So yeah, I do hope reading happens this year; but I won’t be crushed if it doesn’t because I do see that as being more dependent on her internal brain wiring than on anything I do—except for the need to set the stage and give her the tools to make that jump when she’s ready for it. I think for me this is as much about my ongoing inner struggle for self-discipline as anything else.

    For me the iPad is still a piece of technology that I haven’t embraced. I know the day will come when Dom will want to upgrade and I’ll inherit his and then it will become something not so foreign. Right now, though the iPad isIt’s an equal-opportunity game system as far as they are concerned that they use either with Daddy or with my mom when she’s visiting. I have nothing to do with it really except as an outside facilitator suggesting some gentle time limits to the techie geeks who might not be as in tune with the need to help the kids transition at the end of game time. I think there are some Montessori type games going on sometimes; but I really don’t know much about what they are playing. Just occasional glimpses over people’s shoulders.

    Although I do love the idea of it being a “just for school” tool, because it has been firmly established as a fun thing to do, I don’t think resetting the ground rules will work. Ben, especially, is just too attached to it. For him it’s a treat we use to help him through some tough transitions. Sadly, I think those horses have already left the barn and it’s too late to think about installing locks.

    What you say about math makes a lot of sense to me. I think math is a good hook to help establish that sense of routine I feel we need. Like you say, I have to have something that we do every day and it does make sense to make that something be math.

    You remind me that I’ve been wanting to write a blog post about our science curriculum. It was such a find and I absolutely want to rave about how much I—well, Bella and I both—adore it. That might be the next installment in what seems to be our ongoing homeschooling saga. Since right now that seems to be the season this blog is in.

    One last thought. It has occurred to me from time to time that perhaps Bella’s “delayed” reading is really a blessing. Once she is “launched” as you say, I think she’s going to be spending great portions of her days with her nose stuck in a book. She won’t have such a need for our read alouds, which she refers to as her “special mommy time” Perhaps both of us have realized this, at least unconsciously, and thus have a reason to cling to her illiteracy at least for now. How tempting will it be for me to delegate reading aloud to her once she has mastered that skill. I wouldn’t mean to do it all the time; but as I’ve seen already it’s too easy for me to let other busyness get in the way of that necessary time. Maybe we really do need an extended period f her being dependent on me for her story fix.

    Anyway, it was lovely to see you yesterday—was it really only yesterday? It already feels an age ago! Perhaps one day we’ll meet face to face with plenty of time to have a long conversation in person. In the meantime, I do love your comments here on the blog.

  • The sandpaper letters turned out great!  I’d like to see how they hold up without using a sealing spray, but Iotherwise I’ll make you a set as soon as I can get my hands on more of the boards.  I bought Michaels out Friday and they still didn’t have enough to do the entire alphabet.  We’re short q, x, and vowel y.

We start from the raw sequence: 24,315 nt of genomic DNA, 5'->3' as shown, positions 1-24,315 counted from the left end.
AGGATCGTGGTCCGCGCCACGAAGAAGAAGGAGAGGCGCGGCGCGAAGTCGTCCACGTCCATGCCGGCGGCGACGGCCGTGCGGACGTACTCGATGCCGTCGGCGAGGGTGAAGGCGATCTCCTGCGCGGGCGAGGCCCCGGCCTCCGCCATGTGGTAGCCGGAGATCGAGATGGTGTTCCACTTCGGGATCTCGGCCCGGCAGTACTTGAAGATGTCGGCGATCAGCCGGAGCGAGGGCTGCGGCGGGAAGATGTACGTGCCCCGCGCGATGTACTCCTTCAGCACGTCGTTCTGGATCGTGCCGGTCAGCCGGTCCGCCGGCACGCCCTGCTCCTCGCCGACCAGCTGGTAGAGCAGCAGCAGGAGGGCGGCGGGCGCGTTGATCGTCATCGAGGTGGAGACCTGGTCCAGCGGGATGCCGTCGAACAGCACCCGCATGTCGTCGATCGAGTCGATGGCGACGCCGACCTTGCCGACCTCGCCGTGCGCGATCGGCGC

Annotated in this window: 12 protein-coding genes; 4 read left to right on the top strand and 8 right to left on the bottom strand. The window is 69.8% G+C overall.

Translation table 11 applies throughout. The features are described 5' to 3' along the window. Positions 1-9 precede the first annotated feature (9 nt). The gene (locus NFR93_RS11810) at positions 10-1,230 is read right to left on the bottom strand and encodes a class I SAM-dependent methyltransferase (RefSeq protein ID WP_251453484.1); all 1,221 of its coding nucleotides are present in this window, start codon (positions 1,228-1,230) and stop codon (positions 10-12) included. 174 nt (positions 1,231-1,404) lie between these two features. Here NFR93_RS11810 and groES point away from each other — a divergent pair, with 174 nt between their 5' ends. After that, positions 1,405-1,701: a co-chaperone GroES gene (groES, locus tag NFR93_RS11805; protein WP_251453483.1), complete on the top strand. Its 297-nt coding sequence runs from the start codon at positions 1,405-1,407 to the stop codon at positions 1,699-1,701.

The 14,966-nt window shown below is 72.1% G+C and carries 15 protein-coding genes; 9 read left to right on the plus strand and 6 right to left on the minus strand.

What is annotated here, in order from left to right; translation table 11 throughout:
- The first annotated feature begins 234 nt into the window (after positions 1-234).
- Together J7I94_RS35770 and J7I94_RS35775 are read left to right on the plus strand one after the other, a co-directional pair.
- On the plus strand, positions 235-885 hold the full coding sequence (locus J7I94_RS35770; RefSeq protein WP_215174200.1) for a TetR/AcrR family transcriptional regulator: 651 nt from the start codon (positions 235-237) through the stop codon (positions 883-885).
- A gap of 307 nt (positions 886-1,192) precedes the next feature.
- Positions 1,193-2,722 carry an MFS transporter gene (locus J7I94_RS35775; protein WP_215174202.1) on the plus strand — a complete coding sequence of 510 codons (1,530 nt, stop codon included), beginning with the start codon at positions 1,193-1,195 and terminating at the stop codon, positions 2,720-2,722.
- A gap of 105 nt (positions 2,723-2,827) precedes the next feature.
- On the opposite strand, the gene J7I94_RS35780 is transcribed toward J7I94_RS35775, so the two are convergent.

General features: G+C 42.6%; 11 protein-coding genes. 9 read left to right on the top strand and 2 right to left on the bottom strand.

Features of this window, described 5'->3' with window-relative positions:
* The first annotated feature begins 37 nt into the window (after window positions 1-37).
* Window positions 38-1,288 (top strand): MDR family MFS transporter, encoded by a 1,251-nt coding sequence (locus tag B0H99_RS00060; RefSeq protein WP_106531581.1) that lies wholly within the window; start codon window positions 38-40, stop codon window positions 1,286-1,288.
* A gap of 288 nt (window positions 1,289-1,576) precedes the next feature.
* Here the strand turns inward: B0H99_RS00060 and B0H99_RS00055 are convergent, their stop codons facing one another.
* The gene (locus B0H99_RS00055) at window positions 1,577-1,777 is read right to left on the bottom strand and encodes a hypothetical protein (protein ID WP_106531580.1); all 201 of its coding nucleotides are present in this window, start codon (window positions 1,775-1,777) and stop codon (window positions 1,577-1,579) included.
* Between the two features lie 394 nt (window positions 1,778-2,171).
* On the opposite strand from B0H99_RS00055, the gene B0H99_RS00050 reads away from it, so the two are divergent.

• Oh don’t thank me until I’ve finished them.  I’m the Queen of Unfinished Projects… and the first alphabet is still technically unfinished, much less the second.  But here’s a picture:

    David is fairly interested in these, he watercolored and played with his toy kitchen so he could watch while I was cutting and gluing, and I have high hopes they will combine enough tactile with the letter sights and sounds to keep him happy.  Thank you for introducing me to the concept – I’d never heard of these before.

  • I’m sorry I’m so late to this post. I’ve gotten behind on my blog reading again.

    I just wanted to say that I sympathize. I struggle to find balance with Cecilia as well. She is definitely a girl who needs structure, needs rules, needs regularity but she also needs room to breathe and freedom and it isn’t always easy to keep things balanced, especially with 3 other little ones and being pregnant to add to daily life. Sometimes she is completely into what we are learning. Today she absolutely loved reading Jumanji and then looking at the pictures for lightness and darkness and how they made images look 3D or created depth and yet other times she tells me how boring school.

    In fairness though, Cecilia seems to be going through some sort of phase where she will overreact very easily and progress from being perfectly fine to melting down. She has a very strong will, which I want to be careful not to break, but which I wish would, so to speak, bend in the right direction. But I don’t know how much of the recent difficulty is this phase vs. something actually not being right.

    Like you, and probably every good parent, I worry I’m doing something wrong… missing something… failing in some way. Unfortunately tears happen here too, sometimes because she gets upset that she has done something wrong, sometimes for no reason I know. Of course I don’t know Bella, but I know Cecilia and she can start crying over her own frustration of not doing something exactly the way she wants it done. I think she has a streak of the perfectionist in her and she, understandably, doesn’t really like doing things she isn’t good at. She needs more chastisement and more encouragement than any of my other girls and it can make for some difficult days.

    Hang in there. Sorry I’m not more helpful.